[DEBATE] : (Fwd) Defeat for SA dam activists
pbond at mail.ngo.za
Sun Nov 5 10:14:15 GMT 2006
(SA mining win again - with '90 000' jobs to be created... and if you
believe that, there's R104 billion in arms deal offsets to endorse next...)
03 November 2006
Delayed De Hoop dam project gets green light at last
Agriculture and Land Affairs Editor
WATER Affairs and Forestry Minister Lindiwe Hendricks has welcomed the
clearing of the final hurdle delaying construction of the controversial
De Hoop dam project in Limpopo.
Last month Environmental Affairs and Tourism Minister Marthinus van
Schalkwyk partially upheld an administrative appeal against the project.
The dam is to be built in the Steelpoort River, a major tributary of the
Olifants, which flows past the Kruger National Park to Mozambique.
The South African Water Caucus, conservation body SANParks, the
Endangered Wildlife Trust and Geosphere of Mozambique objected to the
project mainly because of the potential environmental effect.
SA Water Caucus said earlier that the short-term (50-year) economic
benefits of the project might not be worth the damage to the Olifants
River catchment. The Olifants dried up for the first time in living
memory last year.
Potential negative effects included removal of valuable fauna and flora
during construction and the disruption of the river flow with an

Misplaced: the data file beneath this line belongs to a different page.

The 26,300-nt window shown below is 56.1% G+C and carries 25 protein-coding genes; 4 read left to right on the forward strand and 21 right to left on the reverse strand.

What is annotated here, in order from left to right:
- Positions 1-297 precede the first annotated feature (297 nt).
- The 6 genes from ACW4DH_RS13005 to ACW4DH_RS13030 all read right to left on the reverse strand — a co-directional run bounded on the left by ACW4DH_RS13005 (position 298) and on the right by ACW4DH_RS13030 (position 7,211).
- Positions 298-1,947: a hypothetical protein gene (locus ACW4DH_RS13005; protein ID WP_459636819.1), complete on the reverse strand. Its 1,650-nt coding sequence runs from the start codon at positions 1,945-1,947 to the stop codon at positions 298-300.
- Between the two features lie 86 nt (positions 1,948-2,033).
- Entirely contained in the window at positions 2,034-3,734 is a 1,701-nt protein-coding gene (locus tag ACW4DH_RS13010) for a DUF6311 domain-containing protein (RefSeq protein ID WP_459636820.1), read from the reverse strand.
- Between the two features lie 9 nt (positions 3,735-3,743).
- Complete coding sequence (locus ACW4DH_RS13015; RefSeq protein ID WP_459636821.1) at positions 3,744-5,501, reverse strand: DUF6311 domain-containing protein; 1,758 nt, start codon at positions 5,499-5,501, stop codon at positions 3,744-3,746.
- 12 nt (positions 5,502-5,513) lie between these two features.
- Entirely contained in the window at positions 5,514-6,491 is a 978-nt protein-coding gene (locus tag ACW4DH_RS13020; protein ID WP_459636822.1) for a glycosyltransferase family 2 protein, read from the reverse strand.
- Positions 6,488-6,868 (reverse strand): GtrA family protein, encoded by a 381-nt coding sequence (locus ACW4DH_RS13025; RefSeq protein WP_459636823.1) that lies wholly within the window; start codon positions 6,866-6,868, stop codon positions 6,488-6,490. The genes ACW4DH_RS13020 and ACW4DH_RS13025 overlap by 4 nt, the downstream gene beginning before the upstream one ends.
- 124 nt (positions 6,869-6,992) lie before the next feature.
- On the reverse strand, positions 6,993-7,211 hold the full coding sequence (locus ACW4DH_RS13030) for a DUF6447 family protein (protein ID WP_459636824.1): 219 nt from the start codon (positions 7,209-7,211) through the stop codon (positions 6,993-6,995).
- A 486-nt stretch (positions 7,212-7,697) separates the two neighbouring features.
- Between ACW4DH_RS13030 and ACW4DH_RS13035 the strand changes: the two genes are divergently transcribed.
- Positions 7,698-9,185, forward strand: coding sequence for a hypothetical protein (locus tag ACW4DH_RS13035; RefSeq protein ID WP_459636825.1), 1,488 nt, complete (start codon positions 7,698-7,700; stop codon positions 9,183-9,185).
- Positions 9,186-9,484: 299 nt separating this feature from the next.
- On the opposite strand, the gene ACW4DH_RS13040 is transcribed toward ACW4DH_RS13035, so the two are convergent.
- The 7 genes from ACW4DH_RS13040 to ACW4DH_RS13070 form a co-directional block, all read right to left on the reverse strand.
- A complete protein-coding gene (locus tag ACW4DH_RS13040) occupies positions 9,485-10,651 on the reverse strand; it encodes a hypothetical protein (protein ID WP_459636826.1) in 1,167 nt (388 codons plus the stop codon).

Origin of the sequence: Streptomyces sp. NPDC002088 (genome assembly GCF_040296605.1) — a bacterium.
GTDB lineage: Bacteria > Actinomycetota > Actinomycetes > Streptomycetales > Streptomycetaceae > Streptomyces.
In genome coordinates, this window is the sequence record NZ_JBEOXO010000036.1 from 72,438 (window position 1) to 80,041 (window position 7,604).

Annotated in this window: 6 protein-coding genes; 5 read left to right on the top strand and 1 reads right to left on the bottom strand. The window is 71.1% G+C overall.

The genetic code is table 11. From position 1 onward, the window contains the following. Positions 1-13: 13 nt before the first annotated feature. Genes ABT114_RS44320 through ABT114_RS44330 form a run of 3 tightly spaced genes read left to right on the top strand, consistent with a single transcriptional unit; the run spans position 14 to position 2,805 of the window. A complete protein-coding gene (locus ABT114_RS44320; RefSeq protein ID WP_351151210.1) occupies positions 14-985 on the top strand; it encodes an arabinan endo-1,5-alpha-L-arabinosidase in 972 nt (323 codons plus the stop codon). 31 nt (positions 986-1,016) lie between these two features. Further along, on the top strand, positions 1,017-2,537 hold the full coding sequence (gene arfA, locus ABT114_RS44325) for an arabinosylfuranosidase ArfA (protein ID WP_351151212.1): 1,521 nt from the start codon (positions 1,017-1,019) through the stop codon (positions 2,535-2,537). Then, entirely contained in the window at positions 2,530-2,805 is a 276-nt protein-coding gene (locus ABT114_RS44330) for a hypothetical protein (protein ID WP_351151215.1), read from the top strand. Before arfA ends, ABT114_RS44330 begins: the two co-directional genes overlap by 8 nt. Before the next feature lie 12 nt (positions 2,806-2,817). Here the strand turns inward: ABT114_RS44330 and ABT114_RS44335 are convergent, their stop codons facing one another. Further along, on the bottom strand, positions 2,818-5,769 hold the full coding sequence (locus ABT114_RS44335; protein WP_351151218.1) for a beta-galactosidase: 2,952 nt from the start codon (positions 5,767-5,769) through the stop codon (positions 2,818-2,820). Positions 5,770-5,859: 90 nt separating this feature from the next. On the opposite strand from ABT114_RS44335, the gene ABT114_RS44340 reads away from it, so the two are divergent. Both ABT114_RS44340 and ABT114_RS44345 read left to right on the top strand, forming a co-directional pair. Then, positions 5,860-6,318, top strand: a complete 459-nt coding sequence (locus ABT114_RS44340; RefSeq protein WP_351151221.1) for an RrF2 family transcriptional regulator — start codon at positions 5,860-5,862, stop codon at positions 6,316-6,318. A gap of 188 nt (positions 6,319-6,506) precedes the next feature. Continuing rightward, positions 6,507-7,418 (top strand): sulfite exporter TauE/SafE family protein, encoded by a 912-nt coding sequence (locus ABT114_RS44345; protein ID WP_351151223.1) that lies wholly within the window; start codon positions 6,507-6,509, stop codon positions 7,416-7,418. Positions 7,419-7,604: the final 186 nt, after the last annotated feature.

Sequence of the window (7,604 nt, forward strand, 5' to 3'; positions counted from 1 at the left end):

associated effect on aquatic and downstream users. Local communities
upstream would have to be relocated.
Hendricks said yesterday her department welcomed Van Schalkwyk’s revised
record of decision (RoD).
“Having analysed the RoD, I believe the decision is fair,” she said. “My
department commissioned the R4,9bn project, of which the De Hoop Dam and
water-conveyance infrastructure form the main components, to meet the
urgent need for water in the middle Olifants River catchment and
adjacent areas in the Limpopo and Mpumalanga.”
Water affairs said the project would supply rural communities still
without a safe and reliable source of water.
Social and economic development with water being made available to the
mining sector would also benefit communities in the area.
Mining and associated industries, the major beneficiaries of a reliable
water supply, were expected to stimulate investment of more than R15bn
and create about 90000 sustainable jobs, with a knock-on effect
estimated at R2bn a year.
Van Schalkwyk’s revised RoD contained conditions for development, but
did not detract from the need for the dam. There was no viable
alternative for water supply to the dry Limpopo region, he said.
The revised RoD put greater emphasis on socioeconomic and environmental
aspects that would brought about by the dam.
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